|Mugs by Maria Chatzinikolaki and Klaus Gutowski (available from The JamFactory Shop)|
Maria Chatzinikolaki completed the JamFactory Associate Program last year, and is now a tenant in the Ceramic Studio. Her work is highly regarded and she was recently shortlisted for the SALA JamFactory Award.
If you follow JamFactory on Facebook you may have seen a series of mugs (pictured above) which attracted the biggest response we've EVER had on a Facebook post!
Maria handpainted these mugs in a collaborative project with JamFactory tenant Klaus Gutowski.
Her latest exhibition, Bellum, is showing at The JamFactory until 25 August. She talks about herself, her work, and more specifically Bellum.
Tell us about yourself, how did you become an artist?
Although I grew up in an artistic environment, becoming an artist for me was a pleasant accident. I found myself from working in retail for a shop that sold ceramics to working in their studio replacing one of their production ceramicists. Two years later I was decorating their main dinnerware range.
My dad was in the advertising business and my mom was a piano teacher and I always did crafty things as a kid with her and as an adult on my own trying to find a way to express myself. I now see that every single thing I have done has helped me choose my medium and shape my work to where it is now.
Which craftspeople, writers, artists, musicians, anyone do you find particularly inspiring and how have they influenced your approach to making?
Being influenced by pretty much everything, from paintings to poems, there are too many to mention here. Therefore I will talk about the ones who have influenced me directly by teaching or mentoring me.
Bruce Nuske showed me how to respect the medium I am working with and he taught me how clay is responding to my everyday attitude like a mirror.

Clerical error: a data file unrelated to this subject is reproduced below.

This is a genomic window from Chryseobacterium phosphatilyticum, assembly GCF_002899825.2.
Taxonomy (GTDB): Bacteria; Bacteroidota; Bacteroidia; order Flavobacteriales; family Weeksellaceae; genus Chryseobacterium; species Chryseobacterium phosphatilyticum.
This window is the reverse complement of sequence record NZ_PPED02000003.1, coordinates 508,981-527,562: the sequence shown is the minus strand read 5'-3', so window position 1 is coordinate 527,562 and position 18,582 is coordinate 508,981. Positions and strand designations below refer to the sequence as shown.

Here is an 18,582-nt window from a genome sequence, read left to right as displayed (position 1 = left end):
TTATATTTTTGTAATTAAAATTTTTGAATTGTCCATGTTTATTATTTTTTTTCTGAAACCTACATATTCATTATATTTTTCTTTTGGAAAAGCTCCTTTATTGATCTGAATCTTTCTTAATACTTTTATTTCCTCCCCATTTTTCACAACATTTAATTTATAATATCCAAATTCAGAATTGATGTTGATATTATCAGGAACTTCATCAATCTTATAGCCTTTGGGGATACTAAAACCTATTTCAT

Robin Best showed me basic techniques I was lacking experience in and advised me to focus on detail.
Prue Venables saw a different path and perspective in my work, reminded me to not be so hard on myself and last but not least, how important it is to be patient.
The combination of their help was all I needed to get kick-started.
Are there any specific quotes, ideas, places that influence this current body of work?
There is a quote that I always keep fresh in my mind. It is so diverse and it has helped me move on in my work to what I am doing now, as well as keep faith in myself in whatever I do even when things don’t go the way I want them to.
“Everything is connected in life. The point is to know it and to understand it”.
This quote is a reassurance that things, good or bad, always happen for a reason. It shows that there is always a link that connects the old with the new, whether that is work, decisions or everyday actions. I wouldn’t have this new body of work if I hadn’t produced previous bodies of work and it certainly comforts when something fails.
Are there any specific collections, museums that you have found inspiring and why?